By Kenny Randle
As the second largest generation, following Baby Boomers, Generation Y is on its way to reshaping the workforce. Also known as the Millennials or Echo Boomers, Generation Y includes nearly 70 million 20-somethings and younger born between 1980 and 2000. They are the most technologically savvy of all the generations and many are also celebrated for their young entrepreneurial spirit. This generation wants it all – a high-paying job with rapid career growth, flexibility and lots of fun. They are socially conscious and look for companies that value them. Generation Y is also notorious for having a high employee turnover rate, particularly if their job does not provide a sense of fulfillment. Despite the current economy, a July 2009 study conducted by Deloitte Consulting LLP reported 63 percent of executives surveyed predicted an increase or significant increase in turnover among Generation Y workers after the recession ends.
Generation Y workers have a desire to better manage their personal and work lives than their predecessors. Since this younger workforce was born into technology and enjoys multi-tasking with smart phones and the Internet, many prefer to work remotely. To accommodate this, a growing number of employers have adopted telecommuting or flex-time policies.
In a recent survey conducted by the Society for Human Resource Management, 91 percent of human resources professionals believed the implementation of formal flexible work arrangements had a positive impact on employee morale. In addition, 89 percent reported employee retention has been positively affected by the implementation of flexible work arrangements.
“Workplace flexibility and commitment to work-life balance are not trends, they are now highly sought-after benefits by many employees,” said Katie G. Harvey, president and CEO for KGBTexas Public Relations and Advertising. “We offer a half-day Friday work schedule where employees are permitted to work a half-day every other Friday. It is extremely popular among employees; however, an important key to ensuring the success of such an arrangement is providing employees with written guidelines and policies to follow.”
When it comes to employee retention, Generation Y wants to feel appreciated for their efforts. Whether from a supervisor, peers or the entire organization, formal and informal recognition can go a long way toward making these employees feel valued.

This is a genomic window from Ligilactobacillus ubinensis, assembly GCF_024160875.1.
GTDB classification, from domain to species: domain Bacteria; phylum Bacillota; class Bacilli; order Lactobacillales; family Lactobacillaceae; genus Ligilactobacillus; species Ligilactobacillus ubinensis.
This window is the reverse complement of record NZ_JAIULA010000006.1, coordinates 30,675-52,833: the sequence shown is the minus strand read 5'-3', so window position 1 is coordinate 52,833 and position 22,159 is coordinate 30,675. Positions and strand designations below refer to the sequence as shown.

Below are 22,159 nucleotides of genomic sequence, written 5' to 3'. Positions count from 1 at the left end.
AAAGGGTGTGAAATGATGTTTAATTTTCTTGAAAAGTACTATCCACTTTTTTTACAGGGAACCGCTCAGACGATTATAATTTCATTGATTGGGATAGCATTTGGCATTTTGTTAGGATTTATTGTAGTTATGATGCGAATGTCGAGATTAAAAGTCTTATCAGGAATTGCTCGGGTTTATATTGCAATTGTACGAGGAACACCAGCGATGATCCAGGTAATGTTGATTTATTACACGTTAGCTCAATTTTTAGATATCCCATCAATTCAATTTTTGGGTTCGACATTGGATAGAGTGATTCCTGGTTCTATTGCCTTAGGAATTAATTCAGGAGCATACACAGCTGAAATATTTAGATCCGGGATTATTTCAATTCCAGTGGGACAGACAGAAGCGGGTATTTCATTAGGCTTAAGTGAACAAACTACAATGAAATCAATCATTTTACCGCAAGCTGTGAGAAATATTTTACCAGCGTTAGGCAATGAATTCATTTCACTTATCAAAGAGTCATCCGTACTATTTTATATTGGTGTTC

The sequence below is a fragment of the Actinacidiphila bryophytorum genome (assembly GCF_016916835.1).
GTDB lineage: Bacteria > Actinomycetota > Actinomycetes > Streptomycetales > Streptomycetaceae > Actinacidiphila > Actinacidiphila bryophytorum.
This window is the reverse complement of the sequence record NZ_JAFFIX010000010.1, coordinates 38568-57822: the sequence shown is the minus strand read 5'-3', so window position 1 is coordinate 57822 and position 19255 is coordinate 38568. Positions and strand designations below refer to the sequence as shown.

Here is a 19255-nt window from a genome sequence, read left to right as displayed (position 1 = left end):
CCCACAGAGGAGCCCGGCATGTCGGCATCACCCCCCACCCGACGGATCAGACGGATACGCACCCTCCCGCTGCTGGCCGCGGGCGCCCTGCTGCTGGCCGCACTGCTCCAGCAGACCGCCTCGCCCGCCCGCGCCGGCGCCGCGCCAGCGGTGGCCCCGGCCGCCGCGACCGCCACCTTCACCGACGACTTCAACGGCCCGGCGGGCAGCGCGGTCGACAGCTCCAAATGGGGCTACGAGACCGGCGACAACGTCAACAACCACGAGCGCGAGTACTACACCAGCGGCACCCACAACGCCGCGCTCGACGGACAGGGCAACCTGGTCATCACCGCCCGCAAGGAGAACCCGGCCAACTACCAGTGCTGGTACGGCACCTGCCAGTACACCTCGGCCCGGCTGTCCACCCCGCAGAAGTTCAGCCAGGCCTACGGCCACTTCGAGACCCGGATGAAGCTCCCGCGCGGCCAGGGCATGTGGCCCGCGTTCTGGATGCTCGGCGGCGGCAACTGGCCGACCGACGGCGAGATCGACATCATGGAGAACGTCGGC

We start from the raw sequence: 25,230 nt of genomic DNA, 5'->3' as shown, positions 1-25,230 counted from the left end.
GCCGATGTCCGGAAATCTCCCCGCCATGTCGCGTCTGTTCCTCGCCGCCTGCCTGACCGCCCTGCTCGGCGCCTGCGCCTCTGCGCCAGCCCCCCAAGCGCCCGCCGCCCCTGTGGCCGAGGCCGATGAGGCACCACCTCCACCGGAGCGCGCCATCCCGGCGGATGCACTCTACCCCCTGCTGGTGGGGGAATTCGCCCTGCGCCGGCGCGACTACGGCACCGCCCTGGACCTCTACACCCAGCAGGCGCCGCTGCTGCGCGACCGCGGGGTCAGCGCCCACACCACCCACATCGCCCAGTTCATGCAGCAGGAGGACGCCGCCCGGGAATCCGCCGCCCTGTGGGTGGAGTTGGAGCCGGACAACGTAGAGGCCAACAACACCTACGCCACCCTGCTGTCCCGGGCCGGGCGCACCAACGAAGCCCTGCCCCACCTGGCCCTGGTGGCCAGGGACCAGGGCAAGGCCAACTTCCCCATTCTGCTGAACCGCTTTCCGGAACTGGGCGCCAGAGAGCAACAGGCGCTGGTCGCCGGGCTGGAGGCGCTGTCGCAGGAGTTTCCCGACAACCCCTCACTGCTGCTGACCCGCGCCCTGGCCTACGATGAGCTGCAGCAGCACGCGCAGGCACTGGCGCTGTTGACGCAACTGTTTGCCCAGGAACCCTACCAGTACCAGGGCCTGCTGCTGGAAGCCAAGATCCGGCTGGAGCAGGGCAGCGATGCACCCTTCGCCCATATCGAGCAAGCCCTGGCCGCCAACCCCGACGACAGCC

“Management makes an effort to acknowledge accomplishments on a timely basis, such as in weekly staff meetings or via an e-mail to the team,” said Harvey. “It is important to show staff members how their work is contributing to the company’s and our clients’ overall success.”
Corporate-sponsored volunteering opportunities are more likely to attract the attention of Generation Y, which has been cited as having one of the highest volunteer rates. While they are committed to making a difference, they also view volunteering as a way to enhance their skills. According to the Deloitte 2007 Volunteer IMPACT survey, 62 percent of the Generation Y respondents reported they would prefer to work for companies that give them opportunities to contribute their skills to nonprofit organizations.
While the younger workforce thrives on using technology, personal communication is still important. Generation Y wants to feel comfortable approaching their supervisors and not meet with resistance when asking questions or offering suggestions. They also want to help shape company culture and policies. Companies that support open door communication may find happier employees who want to stay longer.
Training and Development
Generation Y is considered the most educated of all generations and enjoys challenges. While classroom and online training programs can help provide the opportunity to learn new skills, mentoring also offers additional learning at no cost to the employer. Gaining valuable insight from seasoned workers may spark the interest of younger employees who are looking for potential career paths within the organization.
“As a way to demonstrate to employees we are supportive and care about their future with the company, we have implemented a quarterly employee retreat during which the entire team participates in training and team-building activities,” said Harvey. “Many innovative ideas have surfaced as a result of our retreat activities and we have found it helps employees have a better understanding of the role each one of them plays in the success of the organization.”
Kenny Randle is a regional vice president for Administaff
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